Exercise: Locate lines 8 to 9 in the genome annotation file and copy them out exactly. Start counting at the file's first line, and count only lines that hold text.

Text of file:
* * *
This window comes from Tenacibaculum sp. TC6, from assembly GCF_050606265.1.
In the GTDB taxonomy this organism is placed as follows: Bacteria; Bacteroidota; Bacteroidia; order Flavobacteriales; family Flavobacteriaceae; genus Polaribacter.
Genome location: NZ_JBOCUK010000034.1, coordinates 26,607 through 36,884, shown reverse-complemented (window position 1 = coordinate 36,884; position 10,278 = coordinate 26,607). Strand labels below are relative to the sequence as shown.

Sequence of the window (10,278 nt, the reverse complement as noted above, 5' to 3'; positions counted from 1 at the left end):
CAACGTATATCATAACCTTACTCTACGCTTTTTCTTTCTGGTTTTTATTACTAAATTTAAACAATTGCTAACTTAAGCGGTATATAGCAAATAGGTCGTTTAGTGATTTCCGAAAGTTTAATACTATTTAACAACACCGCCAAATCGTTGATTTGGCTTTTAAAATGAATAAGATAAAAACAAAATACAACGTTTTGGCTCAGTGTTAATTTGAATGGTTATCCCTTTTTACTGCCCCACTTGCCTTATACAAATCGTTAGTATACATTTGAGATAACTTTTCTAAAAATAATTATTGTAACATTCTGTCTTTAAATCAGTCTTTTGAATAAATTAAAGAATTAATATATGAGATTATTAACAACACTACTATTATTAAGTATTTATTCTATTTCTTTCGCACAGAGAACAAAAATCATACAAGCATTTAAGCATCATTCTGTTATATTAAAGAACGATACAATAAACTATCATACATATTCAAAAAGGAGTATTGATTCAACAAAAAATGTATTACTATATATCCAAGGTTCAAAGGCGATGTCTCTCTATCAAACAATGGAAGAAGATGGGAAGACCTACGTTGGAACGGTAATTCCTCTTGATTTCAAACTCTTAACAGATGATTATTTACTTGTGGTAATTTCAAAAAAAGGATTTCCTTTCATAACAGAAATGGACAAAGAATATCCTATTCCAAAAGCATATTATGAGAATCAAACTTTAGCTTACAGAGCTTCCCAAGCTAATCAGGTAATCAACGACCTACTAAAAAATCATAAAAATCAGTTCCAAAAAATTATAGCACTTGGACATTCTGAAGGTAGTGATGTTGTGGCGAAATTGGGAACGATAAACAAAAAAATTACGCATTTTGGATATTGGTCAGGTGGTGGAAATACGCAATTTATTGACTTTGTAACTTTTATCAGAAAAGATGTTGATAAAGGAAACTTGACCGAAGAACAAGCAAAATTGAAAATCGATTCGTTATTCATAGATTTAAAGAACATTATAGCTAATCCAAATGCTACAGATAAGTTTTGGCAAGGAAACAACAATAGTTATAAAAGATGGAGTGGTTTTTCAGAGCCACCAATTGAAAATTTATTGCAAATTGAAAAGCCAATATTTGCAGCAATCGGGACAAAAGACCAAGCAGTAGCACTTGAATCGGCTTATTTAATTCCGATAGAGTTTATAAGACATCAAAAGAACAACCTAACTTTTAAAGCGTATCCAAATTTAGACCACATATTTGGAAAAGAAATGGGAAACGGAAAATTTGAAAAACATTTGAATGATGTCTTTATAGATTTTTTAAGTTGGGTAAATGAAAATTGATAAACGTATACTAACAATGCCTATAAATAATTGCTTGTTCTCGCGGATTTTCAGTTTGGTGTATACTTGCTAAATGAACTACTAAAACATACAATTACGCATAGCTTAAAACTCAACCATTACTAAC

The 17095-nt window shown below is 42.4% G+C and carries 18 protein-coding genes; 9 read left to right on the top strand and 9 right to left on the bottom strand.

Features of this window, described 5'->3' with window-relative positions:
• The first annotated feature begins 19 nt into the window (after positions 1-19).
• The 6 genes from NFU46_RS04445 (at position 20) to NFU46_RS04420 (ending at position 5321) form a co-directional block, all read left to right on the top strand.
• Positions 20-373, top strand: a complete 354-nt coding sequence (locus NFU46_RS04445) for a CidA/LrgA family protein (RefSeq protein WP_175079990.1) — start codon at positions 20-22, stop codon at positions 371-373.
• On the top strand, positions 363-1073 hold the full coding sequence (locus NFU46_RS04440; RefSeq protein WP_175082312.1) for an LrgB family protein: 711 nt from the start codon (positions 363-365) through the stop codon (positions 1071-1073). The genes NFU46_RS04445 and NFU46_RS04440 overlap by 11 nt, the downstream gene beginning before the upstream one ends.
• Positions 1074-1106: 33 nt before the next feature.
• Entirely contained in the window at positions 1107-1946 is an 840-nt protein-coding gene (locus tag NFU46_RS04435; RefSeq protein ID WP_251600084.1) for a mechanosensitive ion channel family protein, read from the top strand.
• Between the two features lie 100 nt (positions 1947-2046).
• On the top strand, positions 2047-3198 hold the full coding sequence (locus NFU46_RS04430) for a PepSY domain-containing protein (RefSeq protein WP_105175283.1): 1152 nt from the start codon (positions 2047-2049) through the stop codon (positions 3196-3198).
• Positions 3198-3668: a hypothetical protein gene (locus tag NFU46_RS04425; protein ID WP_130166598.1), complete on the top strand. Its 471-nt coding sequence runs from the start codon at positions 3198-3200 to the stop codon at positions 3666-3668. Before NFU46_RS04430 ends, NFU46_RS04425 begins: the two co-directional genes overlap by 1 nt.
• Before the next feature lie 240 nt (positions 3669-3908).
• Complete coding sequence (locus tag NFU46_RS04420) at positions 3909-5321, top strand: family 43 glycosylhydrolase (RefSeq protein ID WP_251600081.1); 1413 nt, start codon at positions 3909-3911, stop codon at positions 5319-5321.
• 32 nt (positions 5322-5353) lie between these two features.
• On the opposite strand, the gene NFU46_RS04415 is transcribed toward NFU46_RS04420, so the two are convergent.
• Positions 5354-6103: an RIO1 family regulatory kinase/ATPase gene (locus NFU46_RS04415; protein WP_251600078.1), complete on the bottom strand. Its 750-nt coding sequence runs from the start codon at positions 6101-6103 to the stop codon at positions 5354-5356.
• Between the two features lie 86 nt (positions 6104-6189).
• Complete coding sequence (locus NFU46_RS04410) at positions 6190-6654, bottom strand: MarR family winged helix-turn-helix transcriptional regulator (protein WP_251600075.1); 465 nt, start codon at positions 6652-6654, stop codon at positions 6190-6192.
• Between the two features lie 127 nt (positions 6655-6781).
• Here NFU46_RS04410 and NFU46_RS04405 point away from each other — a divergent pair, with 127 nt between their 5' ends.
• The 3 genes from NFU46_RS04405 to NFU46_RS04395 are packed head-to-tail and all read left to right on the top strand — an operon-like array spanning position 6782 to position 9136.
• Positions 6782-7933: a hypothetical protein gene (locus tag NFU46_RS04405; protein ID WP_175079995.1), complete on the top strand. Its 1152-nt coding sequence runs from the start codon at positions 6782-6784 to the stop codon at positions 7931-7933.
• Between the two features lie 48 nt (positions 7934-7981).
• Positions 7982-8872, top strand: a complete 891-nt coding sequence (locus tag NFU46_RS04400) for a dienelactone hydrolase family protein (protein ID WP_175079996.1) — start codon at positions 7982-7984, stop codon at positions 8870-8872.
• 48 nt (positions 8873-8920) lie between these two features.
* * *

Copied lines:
• The first annotated feature begins 19 nt into the window (after positions 1-19).
• The 6 genes from NFU46_RS04445 (at position 20) to NFU46_RS04420 (ending at position 5321) form a co-directional block, all read left to right on the top strand.